Monthly Archives: February 2013

Day 59 : time

59watch21

Sandy: This was my grandfather’s pocket watch. My dad had different ways of wearing it. In the 1940s and 50s, he had trousers that had small pockets at the waistband, designed just for pocket watches. He also tucked the watch into his right side watch pocket on his vest or in his trouser pocket. Some pocket watches have the release button on top so it can easily be opened with the thumb of either hand. 

I’ve been wearing a watch on my right wrist instead of my left since we began blogging. It took almost two months for me to stop looking at my left wrist to see the time instead of my right wrist. I think it took longer to remember because I am wearing a Jawbone UP on my left wrist so it feels like my watch is still there. My brain was a little confused because of the tactile sensation on both wrists. 

Sandy’s year long journey – going from being a right-hander to left-hander, and Kelly’s parallel trip as a left-hander doing things as a right-hander.


Day 58 : eat cake

58cake

Sandy: Today is my birthday! February rocks with birthdays – my sisters, nieces and friends: AliceB, LindaM, JamieB, SuzanneA, EllenM, AmyT, LorryL, ElizabethW, DaphneC, AllisonC, SueP, CarolA, RobJ, CraigR. Happy Birthday to us!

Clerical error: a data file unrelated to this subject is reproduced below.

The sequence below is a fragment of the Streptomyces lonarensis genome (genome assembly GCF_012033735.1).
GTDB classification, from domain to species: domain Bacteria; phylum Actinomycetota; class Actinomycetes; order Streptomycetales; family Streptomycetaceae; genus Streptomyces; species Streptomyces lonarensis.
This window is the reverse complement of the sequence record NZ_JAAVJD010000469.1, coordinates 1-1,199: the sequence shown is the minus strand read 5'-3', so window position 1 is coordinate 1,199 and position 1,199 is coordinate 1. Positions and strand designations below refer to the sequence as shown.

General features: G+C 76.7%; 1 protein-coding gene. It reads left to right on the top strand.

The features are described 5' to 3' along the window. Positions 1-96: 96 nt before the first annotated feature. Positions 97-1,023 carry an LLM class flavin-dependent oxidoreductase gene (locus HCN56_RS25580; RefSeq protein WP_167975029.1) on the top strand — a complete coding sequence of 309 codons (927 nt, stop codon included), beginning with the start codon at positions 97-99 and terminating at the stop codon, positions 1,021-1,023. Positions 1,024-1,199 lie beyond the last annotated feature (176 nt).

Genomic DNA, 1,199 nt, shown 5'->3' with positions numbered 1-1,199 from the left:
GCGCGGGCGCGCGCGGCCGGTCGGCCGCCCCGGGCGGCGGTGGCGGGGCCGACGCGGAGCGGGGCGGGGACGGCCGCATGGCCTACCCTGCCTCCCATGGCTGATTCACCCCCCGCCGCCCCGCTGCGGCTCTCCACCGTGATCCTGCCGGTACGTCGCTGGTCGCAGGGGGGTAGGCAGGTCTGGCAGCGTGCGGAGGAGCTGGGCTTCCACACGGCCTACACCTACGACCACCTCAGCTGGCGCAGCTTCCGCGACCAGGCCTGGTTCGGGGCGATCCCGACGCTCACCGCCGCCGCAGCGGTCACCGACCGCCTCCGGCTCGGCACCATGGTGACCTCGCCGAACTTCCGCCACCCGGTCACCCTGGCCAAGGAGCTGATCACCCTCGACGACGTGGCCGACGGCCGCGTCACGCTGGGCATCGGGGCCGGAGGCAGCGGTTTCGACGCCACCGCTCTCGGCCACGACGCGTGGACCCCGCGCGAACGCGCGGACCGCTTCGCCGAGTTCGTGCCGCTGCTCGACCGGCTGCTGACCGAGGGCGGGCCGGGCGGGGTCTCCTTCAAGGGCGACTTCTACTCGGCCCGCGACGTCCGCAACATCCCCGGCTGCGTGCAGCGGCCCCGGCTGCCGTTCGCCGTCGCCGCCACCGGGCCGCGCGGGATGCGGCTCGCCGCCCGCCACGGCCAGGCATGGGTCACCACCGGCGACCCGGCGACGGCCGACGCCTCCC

Tricolor mousse is a one of my favorite cakes of many made by Cocolat, Alice Medrich’s conception. Her stores are no longer but Alice has published a few great cookbooks which includes our wedding cake, the Reine de Sabe.

Sandy’s year long journey – going from being a right-hander to left-hander, and Kelly’s parallel trip as a left-hander doing things as a right-hander.


Day 57 : who’s on first?

57Gehrig

Baseball has been steeped in American tradition since the 1850s.

Conventionally, left-handers played first base because they were better suited, with their mitt in their right hand, to field balls hit in the hole between first and second bases, making throws to second or third, and holding runners on base. But that has been changing since 1928 when 92 percent first basemen were L-H, including the great Lou Gehrig. There were 67 percent in 1941, then left-handed pitchers declined to 39 percent in 1998. Recently, the proportion of lefty first basemen has fallen between one-third and one-quarter. With designated hitters used in the American League, there is less bunting thus changing the way infielders have to play.